News ArchivesRead News

Pesticides exposure associated with Parkinson’s disease

Wednesday December 27, 2006

12/27/06(Harvard School of Public Health) - In the first large-scale, prospective study to examine possible links between chronic, low-dose exposure to pesticides and Parkinson’s disease ( PD ), researchers at the Harvard School of Public Health ( HSPH ) have shown that individuals reporting exposure to pesticides had a 70 percent higher incidence of Parkinson’s disease than those not reporting exposure. No increased risk of Parkinson’s disease was found from reported exposure to other occupational hazards, including asbestos, coal or stone dust, chemicals, acids, or solvents.

The study is published in the Annals of Neurology.

Previous studies had suggested a link between Parkinson’s disease and low-level exposure to pesticides, though the data remains inconclusive. The researchers, led by Alberto Ascherio, at HSPH, looked at data from the Cancer Prevention Study II Nutrition Cohort, a prospective study begun in 1992 by the American Cancer Society. Some 143,325 participants who responded to a follow-up survey in 2001 were included in the HSPH study. Researchers then contacted those individuals in the 2001 survey who reported a diagnosis of Parkinson’s disease to ask if their medical records could be reviewed to confirm the diagnosis. Ultimately, Ascherio and his colleagues included in their study a total of 413 cases of Parkinson’s disease with onset of symptoms and diagnosis after 1992.

The researchers used exposure data collected in 1982 from the CPS II mortality study, a study from which the Nutrition Cohort was drawn. Exposure to pesticides was reported by 5,203 men ( 8.2 percent ) and 2,661 women ( 3.3 percent ). Among those reporting exposure, after adjusting for age, sex, and other risk factors for Parkinson’s disease, there was a 70 percent higher incidence of Parkinson’s disease than among people who reported no exposure. Those reporting exposure were more likely to be male than female to report their occupation as farmer, rancher or fisherman and to be blue-collar workers, but none of these factors could account for the increased risk of Parkinson’s disease, which was similar in men or women, and in non-farmers as well as farmers. The significant association between pesticide exposure and Parkinson’s disease among individuals who are not farmers is most likely explained by use of pesticides at home or in gardening.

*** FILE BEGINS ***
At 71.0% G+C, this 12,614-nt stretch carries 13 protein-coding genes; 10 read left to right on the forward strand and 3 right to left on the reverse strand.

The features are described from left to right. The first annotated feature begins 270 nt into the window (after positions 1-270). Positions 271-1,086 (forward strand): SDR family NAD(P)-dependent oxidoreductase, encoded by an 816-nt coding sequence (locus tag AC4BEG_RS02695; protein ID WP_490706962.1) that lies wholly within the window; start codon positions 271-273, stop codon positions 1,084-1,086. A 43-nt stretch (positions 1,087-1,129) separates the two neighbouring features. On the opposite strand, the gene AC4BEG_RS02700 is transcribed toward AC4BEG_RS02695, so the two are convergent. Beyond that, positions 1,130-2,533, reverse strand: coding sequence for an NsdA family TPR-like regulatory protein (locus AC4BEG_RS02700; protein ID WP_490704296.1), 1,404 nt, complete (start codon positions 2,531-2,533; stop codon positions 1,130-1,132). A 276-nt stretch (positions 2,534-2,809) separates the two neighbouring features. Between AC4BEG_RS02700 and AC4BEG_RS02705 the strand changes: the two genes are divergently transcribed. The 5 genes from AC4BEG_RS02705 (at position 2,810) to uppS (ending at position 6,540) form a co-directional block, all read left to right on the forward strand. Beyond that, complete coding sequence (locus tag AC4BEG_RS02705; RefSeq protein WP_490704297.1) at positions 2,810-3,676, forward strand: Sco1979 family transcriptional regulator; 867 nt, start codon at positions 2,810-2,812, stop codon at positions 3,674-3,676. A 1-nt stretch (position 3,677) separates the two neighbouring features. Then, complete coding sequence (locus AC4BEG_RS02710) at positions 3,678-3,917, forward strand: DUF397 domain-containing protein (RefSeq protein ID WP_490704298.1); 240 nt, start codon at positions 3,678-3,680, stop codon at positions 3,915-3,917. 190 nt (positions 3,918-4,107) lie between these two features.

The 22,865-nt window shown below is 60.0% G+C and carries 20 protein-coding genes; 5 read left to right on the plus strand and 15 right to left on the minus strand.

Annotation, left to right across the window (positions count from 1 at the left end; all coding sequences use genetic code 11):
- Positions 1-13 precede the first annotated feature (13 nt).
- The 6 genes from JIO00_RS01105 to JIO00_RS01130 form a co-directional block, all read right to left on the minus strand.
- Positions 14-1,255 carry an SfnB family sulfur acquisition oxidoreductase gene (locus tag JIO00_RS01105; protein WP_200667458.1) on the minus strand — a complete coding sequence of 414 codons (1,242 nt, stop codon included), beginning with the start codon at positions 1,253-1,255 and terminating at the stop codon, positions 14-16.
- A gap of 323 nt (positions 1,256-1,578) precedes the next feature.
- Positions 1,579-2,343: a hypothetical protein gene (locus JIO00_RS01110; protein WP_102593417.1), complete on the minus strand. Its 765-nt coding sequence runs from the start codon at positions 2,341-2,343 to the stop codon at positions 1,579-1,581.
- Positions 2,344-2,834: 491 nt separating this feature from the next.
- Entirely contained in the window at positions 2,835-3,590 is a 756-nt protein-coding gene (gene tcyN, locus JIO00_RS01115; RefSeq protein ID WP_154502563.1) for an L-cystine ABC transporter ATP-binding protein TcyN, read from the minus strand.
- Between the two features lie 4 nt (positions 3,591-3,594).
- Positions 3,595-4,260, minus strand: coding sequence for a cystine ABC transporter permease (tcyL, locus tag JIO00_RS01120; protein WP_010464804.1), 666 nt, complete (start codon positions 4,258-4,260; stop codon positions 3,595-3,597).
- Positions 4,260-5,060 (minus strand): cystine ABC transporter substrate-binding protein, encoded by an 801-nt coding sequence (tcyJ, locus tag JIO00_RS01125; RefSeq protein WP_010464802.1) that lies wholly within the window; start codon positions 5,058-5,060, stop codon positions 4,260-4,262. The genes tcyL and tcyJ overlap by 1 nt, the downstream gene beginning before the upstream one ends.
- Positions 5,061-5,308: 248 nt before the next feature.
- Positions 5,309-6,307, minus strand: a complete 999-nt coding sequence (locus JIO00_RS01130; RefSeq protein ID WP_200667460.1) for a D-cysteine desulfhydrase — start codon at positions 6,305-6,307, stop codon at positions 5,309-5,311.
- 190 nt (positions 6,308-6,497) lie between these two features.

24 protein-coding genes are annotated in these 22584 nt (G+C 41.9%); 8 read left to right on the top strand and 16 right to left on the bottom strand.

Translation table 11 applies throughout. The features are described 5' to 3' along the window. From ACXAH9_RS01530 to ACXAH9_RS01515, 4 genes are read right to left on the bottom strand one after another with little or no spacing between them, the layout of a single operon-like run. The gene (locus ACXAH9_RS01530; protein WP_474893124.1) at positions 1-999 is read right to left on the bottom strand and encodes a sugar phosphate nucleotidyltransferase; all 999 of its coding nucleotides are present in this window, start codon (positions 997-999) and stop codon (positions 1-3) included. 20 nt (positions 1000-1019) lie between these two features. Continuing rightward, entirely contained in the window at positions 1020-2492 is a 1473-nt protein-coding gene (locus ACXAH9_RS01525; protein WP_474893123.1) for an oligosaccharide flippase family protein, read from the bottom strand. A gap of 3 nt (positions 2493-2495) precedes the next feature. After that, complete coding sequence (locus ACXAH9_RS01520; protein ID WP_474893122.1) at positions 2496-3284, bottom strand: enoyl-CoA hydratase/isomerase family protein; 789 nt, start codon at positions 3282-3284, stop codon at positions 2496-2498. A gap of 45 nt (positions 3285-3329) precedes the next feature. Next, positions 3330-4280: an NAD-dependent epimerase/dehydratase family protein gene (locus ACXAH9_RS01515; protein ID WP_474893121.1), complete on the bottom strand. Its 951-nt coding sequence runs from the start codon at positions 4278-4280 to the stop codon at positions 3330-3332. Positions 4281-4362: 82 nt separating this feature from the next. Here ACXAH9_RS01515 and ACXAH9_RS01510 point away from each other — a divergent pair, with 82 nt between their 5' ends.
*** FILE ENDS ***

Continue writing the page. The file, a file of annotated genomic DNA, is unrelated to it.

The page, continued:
Future studies will need to examine which specific pesticides or classes of pesticides are likely to cause Parkinson’s disease.

Recent News

Nov 22 - A caregiver's story: Living and loving through the slow process of dying
Nov 19 - Testosterone cause of sex differences in the occurrence of Parkinson’s disease, new research suggests
Nov 18 - New strategy reduces side effects in Parkinson's treatment
Nov 14 - Opinion: The never-ending tests of Parkinson's disease
Nov 13 - Parkinson’s disease: A new tool for diagnosis
Nov 10 - Parkinson's Disease Drug May Be Useful For Delaying, Preventing Blindness In Older Population
Nov 9 - Microsoft VP’s diagnosis fuels employees’ heartfelt efforts to help others
Nov 6 - Lewy body dementia: unrecognized and misdiagnosed
Nov 5 - Gait difficulties in Parkinson's linked to new blood vessels in brain
Oct 30 - Special Section: Enabling Technologies for Parkinson’s Disease Management
Oct 27 - Scientists discover a 'switchboard' of molecules that protect against Parkinson's disease
Oct 26 - Dancing improves mobility and quality of life in people with Parkinson's
Oct 23 - The amazing woman who can smell Parkinson’s disease — before symptoms appear
Oct 20 - Personal Essay: The deviousness of dementia
Oct 19 - Mechanism that 'melts' protein clumps may lead to new Parkinson's treatments
Oct 19 - Researchers find that stem cell treatment may reduce cognitive impairment related to dementia with Lewy bodies
Oct 17 - Cancer Drug Helps Parkinson's Patients
Oct 12 - Researchers identify immune gene that can prevent Parkinson's disease and dementia
Oct 12 - Blog Post: An Alert, Well-Hydrated Artist in No Acute Distress
Oct 7 - This month, a brain surgery will be broadcast on live TV for the first time ever